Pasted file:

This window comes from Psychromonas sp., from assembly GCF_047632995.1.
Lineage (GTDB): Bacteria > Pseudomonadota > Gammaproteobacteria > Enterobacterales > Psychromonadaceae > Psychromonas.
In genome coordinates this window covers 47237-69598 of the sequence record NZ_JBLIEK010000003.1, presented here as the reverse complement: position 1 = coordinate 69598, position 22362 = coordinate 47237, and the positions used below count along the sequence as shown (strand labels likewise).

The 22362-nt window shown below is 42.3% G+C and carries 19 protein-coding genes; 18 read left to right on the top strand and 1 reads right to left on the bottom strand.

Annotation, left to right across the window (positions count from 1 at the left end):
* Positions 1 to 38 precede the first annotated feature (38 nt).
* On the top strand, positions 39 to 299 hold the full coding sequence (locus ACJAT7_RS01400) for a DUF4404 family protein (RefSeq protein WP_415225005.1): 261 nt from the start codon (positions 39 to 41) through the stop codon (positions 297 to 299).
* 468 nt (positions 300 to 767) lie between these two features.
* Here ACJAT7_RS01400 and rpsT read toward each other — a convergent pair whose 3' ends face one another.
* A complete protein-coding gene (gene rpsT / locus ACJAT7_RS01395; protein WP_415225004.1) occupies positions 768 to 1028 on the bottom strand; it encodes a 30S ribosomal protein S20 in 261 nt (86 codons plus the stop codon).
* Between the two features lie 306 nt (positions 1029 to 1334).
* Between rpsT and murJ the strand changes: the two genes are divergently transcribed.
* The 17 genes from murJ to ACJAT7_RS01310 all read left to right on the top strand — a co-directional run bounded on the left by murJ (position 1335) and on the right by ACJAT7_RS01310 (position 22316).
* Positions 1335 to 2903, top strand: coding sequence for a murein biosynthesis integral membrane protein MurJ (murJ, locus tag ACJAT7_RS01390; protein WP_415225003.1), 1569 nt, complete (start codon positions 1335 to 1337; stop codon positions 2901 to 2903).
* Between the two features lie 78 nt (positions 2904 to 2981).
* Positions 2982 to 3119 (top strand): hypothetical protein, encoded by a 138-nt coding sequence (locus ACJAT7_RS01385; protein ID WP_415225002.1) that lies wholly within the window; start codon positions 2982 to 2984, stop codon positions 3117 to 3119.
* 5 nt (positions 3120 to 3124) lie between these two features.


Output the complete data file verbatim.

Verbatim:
This window comes from Psychromonas sp., from assembly GCF_047632995.1.
Lineage (GTDB): Bacteria > Pseudomonadota > Gammaproteobacteria > Enterobacterales > Psychromonadaceae > Psychromonas.
In genome coordinates this window covers 47237-69598 of the sequence record NZ_JBLIEK010000003.1, presented here as the reverse complement: position 1 = coordinate 69598, position 22362 = coordinate 47237, and the positions used below count along the sequence as shown (strand labels likewise).

The 22362-nt window shown below is 42.3% G+C and carries 19 protein-coding genes; 18 read left to right on the top strand and 1 reads right to left on the bottom strand.

Annotation, left to right across the window (positions count from 1 at the left end):
* Positions 1 to 38 precede the first annotated feature (38 nt).
* On the top strand, positions 39 to 299 hold the full coding sequence (locus ACJAT7_RS01400) for a DUF4404 family protein (RefSeq protein WP_415225005.1): 261 nt from the start codon (positions 39 to 41) through the stop codon (positions 297 to 299).
* 468 nt (positions 300 to 767) lie between these two features.
* Here ACJAT7_RS01400 and rpsT read toward each other — a convergent pair whose 3' ends face one another.
* A complete protein-coding gene (gene rpsT / locus ACJAT7_RS01395; protein WP_415225004.1) occupies positions 768 to 1028 on the bottom strand; it encodes a 30S ribosomal protein S20 in 261 nt (86 codons plus the stop codon).
* Between the two features lie 306 nt (positions 1029 to 1334).
* Between rpsT and murJ the strand changes: the two genes are divergently transcribed.
* The 17 genes from murJ to ACJAT7_RS01310 all read left to right on the top strand — a co-directional run bounded on the left by murJ (position 1335) and on the right by ACJAT7_RS01310 (position 22316).
* Positions 1335 to 2903, top strand: coding sequence for a murein biosynthesis integral membrane protein MurJ (murJ, locus tag ACJAT7_RS01390; protein WP_415225003.1), 1569 nt, complete (start codon positions 1335 to 1337; stop codon positions 2901 to 2903).
* Between the two features lie 78 nt (positions 2904 to 2981).
* Positions 2982 to 3119 (top strand): hypothetical protein, encoded by a 138-nt coding sequence (locus ACJAT7_RS01385; protein ID WP_415225002.1) that lies wholly within the window; start codon positions 2982 to 2984, stop codon positions 3117 to 3119.
* 5 nt (positions 3120 to 3124) lie between these two features.